Developmental Assets Profile (DAP)

A self-report, questionnaire consisting of 58 items that measure “developmental assets”, a set of skills, experiences, relationships, and behaviors found to facilitate formative growth and development in youth, and that are indicative of later success in adulthood. It has been found that the more developmental assets youth have, or acquire, the more likely their chances for success in school, and in leading happy, healthy and productive lives. DAP assesses eight internal and external categories of developmental assets: support (how caring parents, teachers, and neighbors are in a youth’s life); empowerment (a youth’s perceived sense of safety, value and appreciation at school and home); boundaries and expectations (a youth’s perception of how much he/she must abide by boundaries set at home, school and in the community); constructive use of time (the level of extra-curricular involvement partaken by a youth); commitment to learning (how motivated a youth is in completing school work and in seeking new information and/or skills); positive values (the level of personal and community responsibility exercised by a youth); social competencies (how well a youth engages in social relationships, adapts to change, and expresses himself/herself to others); and positive identity (a youth’s sense of self-worth). In addition, DAP includes five contextual areas—personal, social, school, family, and community. The tool contains the following four response options: Not at All or Rarely; Somewhat or Sometimes; Very or Often; Extremely or Almost Always. On average, the DAP takes approximately ten minutes to complete. When used in combination with data on school attendance, achievement and other measurable factors, DAP can provide a more complete picture of youths’ well-being, as well as inform strategies and programs to prepare them for later successes in such spheres as higher education, professional careers, and civic duties.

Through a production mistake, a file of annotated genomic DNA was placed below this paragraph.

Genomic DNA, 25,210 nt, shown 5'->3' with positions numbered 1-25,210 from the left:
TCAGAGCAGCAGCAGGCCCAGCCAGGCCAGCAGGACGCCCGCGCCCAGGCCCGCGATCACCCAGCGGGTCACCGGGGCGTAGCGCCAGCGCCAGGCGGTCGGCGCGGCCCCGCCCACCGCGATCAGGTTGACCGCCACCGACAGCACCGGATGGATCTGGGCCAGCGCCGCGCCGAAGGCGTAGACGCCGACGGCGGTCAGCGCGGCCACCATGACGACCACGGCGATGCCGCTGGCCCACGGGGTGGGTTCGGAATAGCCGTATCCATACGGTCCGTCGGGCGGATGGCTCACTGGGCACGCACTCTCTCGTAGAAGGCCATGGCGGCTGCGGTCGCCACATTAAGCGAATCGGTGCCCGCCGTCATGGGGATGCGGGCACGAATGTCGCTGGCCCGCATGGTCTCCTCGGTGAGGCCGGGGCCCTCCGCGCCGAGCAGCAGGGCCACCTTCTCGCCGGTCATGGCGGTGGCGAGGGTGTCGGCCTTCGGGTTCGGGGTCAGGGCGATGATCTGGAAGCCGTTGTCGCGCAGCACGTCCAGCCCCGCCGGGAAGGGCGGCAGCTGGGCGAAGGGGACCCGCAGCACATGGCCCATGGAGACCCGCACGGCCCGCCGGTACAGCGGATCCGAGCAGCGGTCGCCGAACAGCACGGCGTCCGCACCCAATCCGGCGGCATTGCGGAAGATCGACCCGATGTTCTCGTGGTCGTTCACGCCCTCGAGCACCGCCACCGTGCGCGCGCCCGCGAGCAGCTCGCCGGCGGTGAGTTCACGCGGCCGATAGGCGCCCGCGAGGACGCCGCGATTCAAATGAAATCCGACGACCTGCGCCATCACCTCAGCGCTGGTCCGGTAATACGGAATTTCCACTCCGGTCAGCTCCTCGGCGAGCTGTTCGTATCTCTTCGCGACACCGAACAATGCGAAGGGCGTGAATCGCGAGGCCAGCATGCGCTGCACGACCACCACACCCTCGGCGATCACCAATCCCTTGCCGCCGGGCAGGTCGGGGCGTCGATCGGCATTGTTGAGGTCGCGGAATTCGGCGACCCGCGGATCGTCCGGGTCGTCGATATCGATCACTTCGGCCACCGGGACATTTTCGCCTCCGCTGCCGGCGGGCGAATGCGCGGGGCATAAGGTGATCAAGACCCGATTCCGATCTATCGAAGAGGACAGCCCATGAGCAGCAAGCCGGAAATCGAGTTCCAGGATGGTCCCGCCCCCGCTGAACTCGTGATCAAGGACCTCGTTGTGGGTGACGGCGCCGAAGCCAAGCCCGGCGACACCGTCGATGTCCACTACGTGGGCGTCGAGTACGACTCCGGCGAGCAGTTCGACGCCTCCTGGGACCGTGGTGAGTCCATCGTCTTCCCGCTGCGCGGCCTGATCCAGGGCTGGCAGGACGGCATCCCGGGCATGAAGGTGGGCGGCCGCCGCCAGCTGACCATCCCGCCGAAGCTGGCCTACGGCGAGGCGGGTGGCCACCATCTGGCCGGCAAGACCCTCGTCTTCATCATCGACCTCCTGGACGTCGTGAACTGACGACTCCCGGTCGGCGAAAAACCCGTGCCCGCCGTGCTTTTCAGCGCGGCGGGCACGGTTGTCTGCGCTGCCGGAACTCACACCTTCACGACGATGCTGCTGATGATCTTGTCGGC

Related Publications

Scales, P. C. (2011). Youth developmental assets in global perspective: Results from international adaptations of the Developmental Assets Profile. Child Indicators Research, 4, 619–645.

Scales, P. C., Benson, P. L., Dershem, L., Fraher, K., Makkonen, R., Nazneen, S.,…Titus, S. (2013). Building developmental assets to empower adolescent girls in rural Bangladesh: Evaluation of Project ‘Kishoree Kontha’. Journal of Research on Adolescence, 23(1), 171–184.

What it measures

Pyschosocial and emotional wellbeing


Search Institute


Children aged 10-18 years



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